A small contingent set off from Woodlands HQ in SE London to visit Kew Gardens. A trip to Kew is always a pleasure but there were a number of things that had induced us to face the rigours of the South Circular - notably
- The restoration of the temperate house
- The exhibition of “a legacy of ancient oaks” by Mark Frith
- A visit to the gallery of Marianne North’s paintings / work
- It was a beautiful sunny but autumnal day
We arrived and accessed the car park near the river via Ferry Lane (where there are a good number of disabled spaces - which is not always the case at certain public venues / attractions). A short walk took us to the Brentford Gate and into the gardens. For those with limited mobility (or stamina), there is a Kew Explorer stop nearby. Here you can board the Kew Explorer Land train which runs each day between 11 am and 3 pm. A complete tour of the Gardens takes about 40 minutes and ticket holders can get on and off at any stop on the route, re-boarding the ‘train’ when ready.
We wandered around enjoying the sunlit, autumnal day which augmented the brilliant colours of many of the trees, and made our way to the Shirley Sherwood Gallery of Botanical Art where the Frith Exhibition is housed. Angus has written separately about the “legacy of ancient oaks” exhibition. We then moved round the corner to the Marianne North Gallery.
Marianne North (1830-1890) was a botanical painter who traveled around the world in search of rare flowers and plants. She was one of the most prolific botanical artists of the Victorian age. Her paintings of flowers give a glimpse of many plants in their original , native habitats. Many of these areas have suffered environmental degradation in the intervening years. Over a century ago Sir Joseph Hooker emphasised the importance of her paintings in recording “vanishing landscapes”. He wrote as follows “such scenes can never be renewed by nature, nor when effaced can they be pictured to the mind’s eye - except by means of such records as this lady has presented to us”.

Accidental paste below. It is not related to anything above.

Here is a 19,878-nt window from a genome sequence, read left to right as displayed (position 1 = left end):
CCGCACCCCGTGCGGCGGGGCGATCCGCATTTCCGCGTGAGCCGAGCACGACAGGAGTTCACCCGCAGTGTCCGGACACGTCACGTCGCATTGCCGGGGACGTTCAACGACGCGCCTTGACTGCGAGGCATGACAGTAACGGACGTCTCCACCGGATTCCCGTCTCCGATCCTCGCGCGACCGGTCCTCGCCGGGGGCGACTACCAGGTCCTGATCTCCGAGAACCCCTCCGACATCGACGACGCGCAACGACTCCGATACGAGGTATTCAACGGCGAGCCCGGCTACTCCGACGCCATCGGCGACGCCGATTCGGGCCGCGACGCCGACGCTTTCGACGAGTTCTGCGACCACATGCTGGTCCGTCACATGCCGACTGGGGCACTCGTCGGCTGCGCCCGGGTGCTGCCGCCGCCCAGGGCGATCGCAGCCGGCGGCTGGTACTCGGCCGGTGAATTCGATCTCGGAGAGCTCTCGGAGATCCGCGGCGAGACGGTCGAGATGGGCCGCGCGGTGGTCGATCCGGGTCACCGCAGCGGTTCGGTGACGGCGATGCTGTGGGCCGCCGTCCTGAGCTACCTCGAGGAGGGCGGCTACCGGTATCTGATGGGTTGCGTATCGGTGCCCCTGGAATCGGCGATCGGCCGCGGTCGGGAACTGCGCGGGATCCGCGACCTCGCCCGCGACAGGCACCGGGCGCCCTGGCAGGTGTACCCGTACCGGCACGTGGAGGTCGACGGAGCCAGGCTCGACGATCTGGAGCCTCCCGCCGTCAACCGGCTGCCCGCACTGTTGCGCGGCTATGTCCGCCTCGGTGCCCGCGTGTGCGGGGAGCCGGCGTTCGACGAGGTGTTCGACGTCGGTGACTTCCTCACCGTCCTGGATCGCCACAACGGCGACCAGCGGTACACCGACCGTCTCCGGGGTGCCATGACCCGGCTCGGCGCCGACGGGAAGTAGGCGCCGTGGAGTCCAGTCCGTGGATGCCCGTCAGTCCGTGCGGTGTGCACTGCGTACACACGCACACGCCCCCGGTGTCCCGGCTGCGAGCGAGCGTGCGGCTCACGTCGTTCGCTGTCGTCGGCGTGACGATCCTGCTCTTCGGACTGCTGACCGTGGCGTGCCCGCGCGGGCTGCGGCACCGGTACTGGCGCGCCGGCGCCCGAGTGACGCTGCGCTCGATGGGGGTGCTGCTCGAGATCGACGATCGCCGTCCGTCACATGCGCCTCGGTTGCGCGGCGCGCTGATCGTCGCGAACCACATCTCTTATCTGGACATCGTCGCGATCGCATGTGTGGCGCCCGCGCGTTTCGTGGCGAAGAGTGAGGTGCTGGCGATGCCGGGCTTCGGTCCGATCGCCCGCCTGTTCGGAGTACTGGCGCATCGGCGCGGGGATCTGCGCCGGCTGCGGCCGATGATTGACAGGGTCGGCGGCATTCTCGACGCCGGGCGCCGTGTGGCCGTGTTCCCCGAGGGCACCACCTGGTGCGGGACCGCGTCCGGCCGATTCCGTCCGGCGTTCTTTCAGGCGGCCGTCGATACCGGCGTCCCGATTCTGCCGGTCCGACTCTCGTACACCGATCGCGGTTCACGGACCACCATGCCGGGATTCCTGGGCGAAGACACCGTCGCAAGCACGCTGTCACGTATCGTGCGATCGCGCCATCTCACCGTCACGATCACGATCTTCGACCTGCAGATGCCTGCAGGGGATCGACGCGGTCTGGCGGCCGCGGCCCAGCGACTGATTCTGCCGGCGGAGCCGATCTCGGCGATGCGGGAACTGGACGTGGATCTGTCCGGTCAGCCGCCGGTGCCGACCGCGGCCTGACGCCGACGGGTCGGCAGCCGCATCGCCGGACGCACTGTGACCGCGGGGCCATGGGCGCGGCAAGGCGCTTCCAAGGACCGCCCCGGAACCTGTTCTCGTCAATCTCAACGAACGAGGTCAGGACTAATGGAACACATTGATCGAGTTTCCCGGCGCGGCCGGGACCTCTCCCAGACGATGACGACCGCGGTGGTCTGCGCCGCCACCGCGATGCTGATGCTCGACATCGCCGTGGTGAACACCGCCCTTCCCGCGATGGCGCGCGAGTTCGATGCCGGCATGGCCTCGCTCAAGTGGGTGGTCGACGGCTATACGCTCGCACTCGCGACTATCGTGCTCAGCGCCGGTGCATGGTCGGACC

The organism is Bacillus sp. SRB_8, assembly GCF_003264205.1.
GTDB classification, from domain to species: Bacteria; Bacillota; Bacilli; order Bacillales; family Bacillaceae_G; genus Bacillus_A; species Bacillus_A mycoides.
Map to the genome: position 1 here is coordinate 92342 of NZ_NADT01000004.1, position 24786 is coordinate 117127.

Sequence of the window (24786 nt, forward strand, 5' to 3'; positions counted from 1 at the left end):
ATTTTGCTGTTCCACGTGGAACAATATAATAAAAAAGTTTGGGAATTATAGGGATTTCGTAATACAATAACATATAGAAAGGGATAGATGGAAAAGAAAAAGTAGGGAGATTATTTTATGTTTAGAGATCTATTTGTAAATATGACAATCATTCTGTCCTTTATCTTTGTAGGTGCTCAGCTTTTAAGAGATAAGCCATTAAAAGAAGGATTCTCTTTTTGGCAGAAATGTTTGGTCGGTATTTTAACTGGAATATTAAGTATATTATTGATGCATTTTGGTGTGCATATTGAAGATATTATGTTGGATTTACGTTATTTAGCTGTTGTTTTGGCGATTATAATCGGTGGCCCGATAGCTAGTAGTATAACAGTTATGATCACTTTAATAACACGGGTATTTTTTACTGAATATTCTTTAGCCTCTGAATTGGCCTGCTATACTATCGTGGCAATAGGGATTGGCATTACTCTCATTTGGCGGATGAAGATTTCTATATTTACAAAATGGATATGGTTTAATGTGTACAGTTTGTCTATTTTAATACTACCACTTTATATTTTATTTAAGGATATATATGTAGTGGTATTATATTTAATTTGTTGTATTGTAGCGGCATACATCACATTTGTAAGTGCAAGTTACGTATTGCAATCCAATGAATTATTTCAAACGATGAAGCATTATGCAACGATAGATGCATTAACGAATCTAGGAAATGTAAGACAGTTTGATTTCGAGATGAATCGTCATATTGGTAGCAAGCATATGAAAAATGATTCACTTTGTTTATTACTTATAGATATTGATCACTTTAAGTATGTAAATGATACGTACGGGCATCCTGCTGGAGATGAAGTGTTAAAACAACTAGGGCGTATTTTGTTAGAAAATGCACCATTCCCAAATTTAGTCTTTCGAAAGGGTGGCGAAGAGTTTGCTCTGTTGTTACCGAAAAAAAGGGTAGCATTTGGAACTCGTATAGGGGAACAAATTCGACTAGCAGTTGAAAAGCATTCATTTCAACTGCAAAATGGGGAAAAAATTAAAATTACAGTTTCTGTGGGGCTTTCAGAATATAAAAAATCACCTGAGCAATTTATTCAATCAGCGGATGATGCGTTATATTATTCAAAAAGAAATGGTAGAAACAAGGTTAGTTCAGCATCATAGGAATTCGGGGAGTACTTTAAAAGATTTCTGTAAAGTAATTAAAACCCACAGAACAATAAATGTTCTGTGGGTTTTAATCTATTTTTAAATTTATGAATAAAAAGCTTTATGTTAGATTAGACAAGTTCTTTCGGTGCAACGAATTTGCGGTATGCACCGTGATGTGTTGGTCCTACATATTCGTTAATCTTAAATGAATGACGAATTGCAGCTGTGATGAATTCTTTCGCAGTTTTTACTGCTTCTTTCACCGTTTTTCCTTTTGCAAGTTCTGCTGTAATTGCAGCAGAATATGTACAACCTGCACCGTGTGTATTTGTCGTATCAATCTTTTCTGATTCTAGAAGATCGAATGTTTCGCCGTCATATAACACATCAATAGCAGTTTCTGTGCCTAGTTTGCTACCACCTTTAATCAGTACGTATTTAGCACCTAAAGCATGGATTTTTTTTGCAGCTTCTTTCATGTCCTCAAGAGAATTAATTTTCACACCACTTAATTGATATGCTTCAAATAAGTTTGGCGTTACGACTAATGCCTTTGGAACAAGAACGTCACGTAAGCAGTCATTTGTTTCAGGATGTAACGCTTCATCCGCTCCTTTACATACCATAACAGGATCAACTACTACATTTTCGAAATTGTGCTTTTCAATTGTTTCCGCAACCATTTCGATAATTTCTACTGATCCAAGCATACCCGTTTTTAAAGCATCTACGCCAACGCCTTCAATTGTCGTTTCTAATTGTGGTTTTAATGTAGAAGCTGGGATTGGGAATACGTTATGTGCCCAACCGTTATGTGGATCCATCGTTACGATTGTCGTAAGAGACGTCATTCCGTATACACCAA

Apart from the paintings that adorn the walls of the gallery, she also collected the wood panels displayed beneath the paintings (see photo above). Marianne North was the subject of an excellent documentary program on BBC4 in 2016 and 2017; some of her paintings can be viewed on line at ARTUK.org.
We then moved on to Kew’s “piece de resistance’ - the recently restored Temperate House. Here, Kew has undertaken the biggest renovation project in its history. It has restored and updated the world's largest Victorian glasshouse.
The entire framework of the building has been carefully repaired, much of glass replaced, along with its complex ironwork and paved flooring. To allow for this work, some 500 plants were taken out and placed in a temporary nursery. It now houses an incredible 10,000 plants, many of them propagated by Kew's horticulturists. There are some 1500 species of plants in the House from the world's temperate regions - the Mediterranean, Africa, Australia, New Zealand, South and Central America, Asia, and island floras.
As one strolls through this enormous but beautiful building, one is reminded of how diverse the world’s flora is (even though many species have been lost or now threatened), and its importance - not only in terms of providing us with oxygen but food and medicines. Currently, much of our food comes from three families of flowering plants - namely the grass (rice and wheat), the cabbage (cabbages, turnips and mustard) and the legume (beans, peas and lentils) families. Many medical plants come from the legume, the mint and the spurge families. Also, some 30% of our timber comes from the pine, the legume and the dipterocarp families (tropical species having two winged fruits).
The temperate house is truly Kew’s ‘jewel in the crown’.